By Phil Jacobs
I received this email last week in response to our sister publication Ocean City Today’s special report on heroin addiction. Find it at OceanCityToday.net and look for “From high school to heroin.”
“My name is Jayna Griffith, and on October 19, 2012, I was involved in the heroin bust of 1700 bags with Leck Lyons. Your recent (Ocean City Today, April 18) article about the devastation to our community and our young ones by this pernicious drug was very touching and hit particularly close to home. Just one thing that bothered me quite a bit. It says, “there is no cure for heroin addiction”. I would just like to say, that I am living proof that is a false statement. Not only is it false, but it gives every heroin addict out there now, NO HOPE!!!! Addicts already feel bad about themselves enough-it would be nice if they can SEE the light at the end of the tunnel. By this article, they cannot and that is very discouraging. The county has helped in every way possible. I am currently participating in their adult drug court and I have to say, they saved my life. Jail and drug court has done more for me than I could have ever imagined. The cure to heroin addiction is- YOU HAVE TO WANT IT!!!!
Ms. Griffith and her friend Krystyna Strobe visited the Ocean City Today/Bayside Gazette offices on Monday.
Jayna, 28, said that at least for her, jail time and drug court not only has helped her stay clean, but almost certainly she feels saved her life.
She says with a smile that she’s putting much of her energy into working out at an area gym where she’s also employed as an assistant manager. Her goal is to become a personal trainer in the future.
All of this from a young woman who spent eight horrific days in the medical cell of the county jail, sick and scratching her face as her body rebelled against the fact that in this jail, there was no heroin around to medicate it.
She told me that the last thing in her life she could ever imagine growing up in Louisville, Ky., was that she’d become a heroin addict and end up in jail.
“My withdrawal in jail were the worst days of my life.” Now she’s been away from heroin for so long that she feels better than she ever felt while on heroin.
“It took jail to teach me that these decisions are all up to me,” she said. “I never will allow this to happen to me again. I’m just thankful that I am alive and for all the good things that can and will happen.”
She and Krystyna, best friends, encourage one another, and keep an eye on each other. Krystyna has for three years been a server at an area restaurant. She’s been clean for going on a year.
Jayna said “I know where I’ve come from, and I don’t ever want to be a victim to heroin again.”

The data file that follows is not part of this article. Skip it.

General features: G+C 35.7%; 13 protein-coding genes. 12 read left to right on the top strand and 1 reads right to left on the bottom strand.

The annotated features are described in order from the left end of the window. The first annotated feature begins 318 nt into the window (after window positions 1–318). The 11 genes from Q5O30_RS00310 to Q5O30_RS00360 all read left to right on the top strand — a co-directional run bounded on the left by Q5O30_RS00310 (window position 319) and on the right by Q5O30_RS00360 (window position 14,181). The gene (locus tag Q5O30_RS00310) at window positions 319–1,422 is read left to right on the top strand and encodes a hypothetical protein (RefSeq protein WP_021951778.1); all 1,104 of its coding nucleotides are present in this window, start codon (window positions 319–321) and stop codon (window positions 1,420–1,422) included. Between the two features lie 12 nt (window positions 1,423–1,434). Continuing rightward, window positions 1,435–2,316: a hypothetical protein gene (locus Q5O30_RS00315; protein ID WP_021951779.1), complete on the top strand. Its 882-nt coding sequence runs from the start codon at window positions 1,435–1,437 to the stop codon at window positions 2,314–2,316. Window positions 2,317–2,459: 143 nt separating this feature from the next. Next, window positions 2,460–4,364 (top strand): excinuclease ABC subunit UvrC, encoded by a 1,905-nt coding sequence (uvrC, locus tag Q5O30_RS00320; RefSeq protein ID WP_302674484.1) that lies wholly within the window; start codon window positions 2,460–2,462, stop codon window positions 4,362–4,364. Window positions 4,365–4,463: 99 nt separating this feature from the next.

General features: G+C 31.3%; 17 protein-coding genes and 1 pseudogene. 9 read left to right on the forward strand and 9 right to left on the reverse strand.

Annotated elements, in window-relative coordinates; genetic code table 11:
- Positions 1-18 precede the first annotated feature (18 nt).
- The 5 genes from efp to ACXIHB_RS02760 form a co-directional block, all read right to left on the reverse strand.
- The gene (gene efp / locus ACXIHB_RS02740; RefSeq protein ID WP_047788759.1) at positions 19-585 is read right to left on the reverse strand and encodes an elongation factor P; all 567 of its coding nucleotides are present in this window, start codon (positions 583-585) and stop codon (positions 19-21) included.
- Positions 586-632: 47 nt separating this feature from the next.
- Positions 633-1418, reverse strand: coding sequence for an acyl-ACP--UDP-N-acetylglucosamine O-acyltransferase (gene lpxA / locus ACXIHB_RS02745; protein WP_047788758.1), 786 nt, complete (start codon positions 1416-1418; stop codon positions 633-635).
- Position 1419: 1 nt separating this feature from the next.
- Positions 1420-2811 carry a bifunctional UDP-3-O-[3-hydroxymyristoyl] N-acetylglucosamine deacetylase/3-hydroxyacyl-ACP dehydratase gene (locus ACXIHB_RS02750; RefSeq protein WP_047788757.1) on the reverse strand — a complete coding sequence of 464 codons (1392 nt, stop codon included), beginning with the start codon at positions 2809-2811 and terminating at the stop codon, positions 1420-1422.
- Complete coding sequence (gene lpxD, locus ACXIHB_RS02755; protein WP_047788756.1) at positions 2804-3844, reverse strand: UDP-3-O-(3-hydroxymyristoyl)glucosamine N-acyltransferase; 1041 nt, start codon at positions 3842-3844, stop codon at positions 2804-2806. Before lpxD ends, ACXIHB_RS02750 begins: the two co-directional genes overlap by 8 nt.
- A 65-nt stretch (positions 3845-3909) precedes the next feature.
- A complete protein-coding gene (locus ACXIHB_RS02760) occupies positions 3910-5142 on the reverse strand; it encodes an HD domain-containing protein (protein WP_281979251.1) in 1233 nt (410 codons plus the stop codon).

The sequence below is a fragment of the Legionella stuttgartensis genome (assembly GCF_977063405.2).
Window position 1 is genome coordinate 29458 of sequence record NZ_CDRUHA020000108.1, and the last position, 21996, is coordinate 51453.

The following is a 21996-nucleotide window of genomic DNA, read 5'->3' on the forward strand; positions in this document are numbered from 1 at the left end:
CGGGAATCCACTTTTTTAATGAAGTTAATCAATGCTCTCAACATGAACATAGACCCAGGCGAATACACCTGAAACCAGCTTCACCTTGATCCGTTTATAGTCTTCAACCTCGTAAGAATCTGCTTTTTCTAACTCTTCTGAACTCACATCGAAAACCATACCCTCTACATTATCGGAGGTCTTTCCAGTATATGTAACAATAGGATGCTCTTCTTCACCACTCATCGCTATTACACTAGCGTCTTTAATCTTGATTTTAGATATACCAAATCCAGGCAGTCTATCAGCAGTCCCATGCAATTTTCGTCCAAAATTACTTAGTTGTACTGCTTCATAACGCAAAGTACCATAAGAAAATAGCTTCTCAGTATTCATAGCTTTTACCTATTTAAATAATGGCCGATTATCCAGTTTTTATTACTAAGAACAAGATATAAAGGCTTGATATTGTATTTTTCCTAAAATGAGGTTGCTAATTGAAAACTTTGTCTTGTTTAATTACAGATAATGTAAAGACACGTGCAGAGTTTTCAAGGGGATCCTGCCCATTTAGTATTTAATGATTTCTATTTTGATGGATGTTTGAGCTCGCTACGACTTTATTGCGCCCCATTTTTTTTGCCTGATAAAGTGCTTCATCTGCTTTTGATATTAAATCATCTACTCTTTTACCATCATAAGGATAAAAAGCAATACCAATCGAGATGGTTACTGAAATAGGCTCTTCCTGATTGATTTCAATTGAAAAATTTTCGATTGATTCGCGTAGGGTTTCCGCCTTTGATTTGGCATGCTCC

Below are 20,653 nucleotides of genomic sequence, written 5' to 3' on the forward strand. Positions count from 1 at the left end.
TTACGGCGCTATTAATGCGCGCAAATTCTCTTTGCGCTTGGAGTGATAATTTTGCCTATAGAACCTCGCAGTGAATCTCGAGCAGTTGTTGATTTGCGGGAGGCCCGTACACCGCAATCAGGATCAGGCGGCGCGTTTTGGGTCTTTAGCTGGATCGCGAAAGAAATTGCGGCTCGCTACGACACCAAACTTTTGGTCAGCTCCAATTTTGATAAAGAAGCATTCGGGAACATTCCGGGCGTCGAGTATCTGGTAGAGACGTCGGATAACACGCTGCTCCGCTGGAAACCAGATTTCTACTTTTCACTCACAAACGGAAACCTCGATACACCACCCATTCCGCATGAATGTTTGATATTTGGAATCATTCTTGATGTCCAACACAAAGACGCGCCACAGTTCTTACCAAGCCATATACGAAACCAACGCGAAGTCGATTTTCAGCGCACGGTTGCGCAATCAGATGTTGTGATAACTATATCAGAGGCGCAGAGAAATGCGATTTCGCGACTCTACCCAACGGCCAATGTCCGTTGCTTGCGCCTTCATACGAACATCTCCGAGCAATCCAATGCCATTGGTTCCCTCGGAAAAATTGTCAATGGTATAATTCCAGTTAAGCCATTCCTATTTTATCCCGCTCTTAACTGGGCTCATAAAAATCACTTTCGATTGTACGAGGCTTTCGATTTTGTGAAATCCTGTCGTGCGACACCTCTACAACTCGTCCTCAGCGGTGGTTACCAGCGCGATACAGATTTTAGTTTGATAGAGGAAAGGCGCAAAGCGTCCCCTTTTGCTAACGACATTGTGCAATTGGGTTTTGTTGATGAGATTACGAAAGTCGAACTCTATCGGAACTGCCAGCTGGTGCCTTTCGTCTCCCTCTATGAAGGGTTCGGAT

It’s hope that she wanted to really discuss. In jail, where she met some of the “realist people she’s ever known who didn’t judge me,” she learned how to have hope for a better, productive life. She freely admitted during our interview that staying clean is difficult.
“Recovery,” said Krystyna, who has stayed away from arrests and jail time, “doesn’t happen over night.”
Jayna said that the county’s drug court, which administers regular urinalysis drug screening, but also counseling has been so helpful to her that she’s actually not looking forward to the day she “graduates.” She said she will miss the people and the counseling.
According to its website, the mission of the Worcester County Adult Drug Treatment Court “is to decrease substance abuse and related criminal behavior of non-violent habitual offenders through a comprehensive court-supervised drug treatment program, thereby increasing public safety by helping the participants to lead healthier, productive lives.”
Jayna and Krystyna said they have another motivation for staying clean. They have known or heard about users who have died from an overdose.
“They are dropping like flies,” said Krystyna.
“This is not supposed to be my life,” said Jayna. When she was in the early phases of recovery, the craving, she said was so bad that she found her hand involuntarily going into the motion as if it was injecting a needle.
“I met the best people in jail,” she said. “They are the realist people I’ve ever met. They didn’t judge me.”
The rehabilitation services through Drug Court are “teaching me how to live,” said Jayna. And most importantly, she said, “they don’t treat me like a drug addict.”
Jayna said she is reaching a point where she is no longer afraid of herself using again.
“The cure is not to use that first bag,” she said, “and that comes from inside of you.”
Lastly, though, she said something that defined it all.
“I own my addiction,” she said.
And that approach to life, she said, came from the hope she began to understand through drug court and even after four months and one week in jail.
For her, and she said for others, jail works.
“I do not want to come across as if jail is the only option, because it is not,” said Jayna. “Now if you are too ashamed or too careless or just too scared to grapple with the addiction, then yes, jail is a good reality check. I am a firm believer in every heroin addict does need jail because of what it did for me. But, at the same time, I do not want addicts to think ‘I guess I should keep using until I get in trouble.’ There are ways to be proactive with the addiction. Reaching out to people who you trust and who love you, keeping yourself occupied. Having responsibility will make you feel so good about yourself. There are places you can go, that are waiting there with open arms to tackle your demons with you. Instead of playing victim to heroin, stand up against it and take your life back. Getting clean is so scary at first, and may seem impossible, but embrace that feeling because it is that feeling that will get you through the hardest thing you have ever done in your life. And when it is all over, you will see that a warrior has evolved. There is hope, but you have to want it.”